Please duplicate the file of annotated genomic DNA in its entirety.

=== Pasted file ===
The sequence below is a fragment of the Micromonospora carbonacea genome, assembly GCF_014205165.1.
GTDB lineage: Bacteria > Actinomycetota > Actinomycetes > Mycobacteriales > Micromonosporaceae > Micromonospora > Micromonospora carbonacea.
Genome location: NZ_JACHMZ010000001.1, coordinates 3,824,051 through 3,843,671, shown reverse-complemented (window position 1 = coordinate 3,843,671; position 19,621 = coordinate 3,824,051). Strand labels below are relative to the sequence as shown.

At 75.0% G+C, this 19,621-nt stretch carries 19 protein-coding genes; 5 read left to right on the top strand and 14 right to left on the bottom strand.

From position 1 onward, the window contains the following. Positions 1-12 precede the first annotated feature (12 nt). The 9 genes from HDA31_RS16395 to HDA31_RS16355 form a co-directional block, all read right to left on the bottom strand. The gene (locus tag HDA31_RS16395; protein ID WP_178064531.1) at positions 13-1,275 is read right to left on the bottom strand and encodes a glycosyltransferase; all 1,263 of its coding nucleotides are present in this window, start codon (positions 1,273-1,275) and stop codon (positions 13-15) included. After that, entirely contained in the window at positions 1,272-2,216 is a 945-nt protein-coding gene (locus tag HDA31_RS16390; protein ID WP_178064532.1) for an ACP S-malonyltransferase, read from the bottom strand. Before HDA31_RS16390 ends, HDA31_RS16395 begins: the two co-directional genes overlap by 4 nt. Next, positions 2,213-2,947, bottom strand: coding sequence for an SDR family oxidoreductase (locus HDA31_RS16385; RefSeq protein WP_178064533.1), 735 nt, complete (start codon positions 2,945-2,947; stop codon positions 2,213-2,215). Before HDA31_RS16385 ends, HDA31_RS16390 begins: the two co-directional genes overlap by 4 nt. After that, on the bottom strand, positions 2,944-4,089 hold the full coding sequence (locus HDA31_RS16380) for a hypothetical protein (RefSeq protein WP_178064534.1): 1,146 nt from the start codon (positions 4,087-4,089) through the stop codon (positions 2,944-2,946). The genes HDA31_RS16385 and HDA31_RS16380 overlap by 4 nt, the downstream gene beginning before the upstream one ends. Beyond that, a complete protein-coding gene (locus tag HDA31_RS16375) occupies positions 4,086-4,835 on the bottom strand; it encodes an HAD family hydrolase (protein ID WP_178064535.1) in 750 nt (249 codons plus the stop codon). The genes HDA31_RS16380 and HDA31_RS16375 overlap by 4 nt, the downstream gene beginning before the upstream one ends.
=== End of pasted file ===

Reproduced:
The sequence below is a fragment of the Micromonospora carbonacea genome, assembly GCF_014205165.1.
GTDB lineage: Bacteria > Actinomycetota > Actinomycetes > Mycobacteriales > Micromonosporaceae > Micromonospora > Micromonospora carbonacea.
Genome location: NZ_JACHMZ010000001.1, coordinates 3,824,051 through 3,843,671, shown reverse-complemented (window position 1 = coordinate 3,843,671; position 19,621 = coordinate 3,824,051). Strand labels below are relative to the sequence as shown.

At 75.0% G+C, this 19,621-nt stretch carries 19 protein-coding genes; 5 read left to right on the top strand and 14 right to left on the bottom strand.

From position 1 onward, the window contains the following. Positions 1-12 precede the first annotated feature (12 nt). The 9 genes from HDA31_RS16395 to HDA31_RS16355 form a co-directional block, all read right to left on the bottom strand. The gene (locus tag HDA31_RS16395; protein ID WP_178064531.1) at positions 13-1,275 is read right to left on the bottom strand and encodes a glycosyltransferase; all 1,263 of its coding nucleotides are present in this window, start codon (positions 1,273-1,275) and stop codon (positions 13-15) included. After that, entirely contained in the window at positions 1,272-2,216 is a 945-nt protein-coding gene (locus tag HDA31_RS16390; protein ID WP_178064532.1) for an ACP S-malonyltransferase, read from the bottom strand. Before HDA31_RS16390 ends, HDA31_RS16395 begins: the two co-directional genes overlap by 4 nt. Next, positions 2,213-2,947, bottom strand: coding sequence for an SDR family oxidoreductase (locus HDA31_RS16385; RefSeq protein WP_178064533.1), 735 nt, complete (start codon positions 2,945-2,947; stop codon positions 2,213-2,215). Before HDA31_RS16385 ends, HDA31_RS16390 begins: the two co-directional genes overlap by 4 nt. After that, on the bottom strand, positions 2,944-4,089 hold the full coding sequence (locus HDA31_RS16380) for a hypothetical protein (RefSeq protein WP_178064534.1): 1,146 nt from the start codon (positions 4,087-4,089) through the stop codon (positions 2,944-2,946). The genes HDA31_RS16385 and HDA31_RS16380 overlap by 4 nt, the downstream gene beginning before the upstream one ends. Beyond that, a complete protein-coding gene (locus tag HDA31_RS16375) occupies positions 4,086-4,835 on the bottom strand; it encodes an HAD family hydrolase (protein ID WP_178064535.1) in 750 nt (249 codons plus the stop codon). The genes HDA31_RS16380 and HDA31_RS16375 overlap by 4 nt, the downstream gene beginning before the upstream one ends.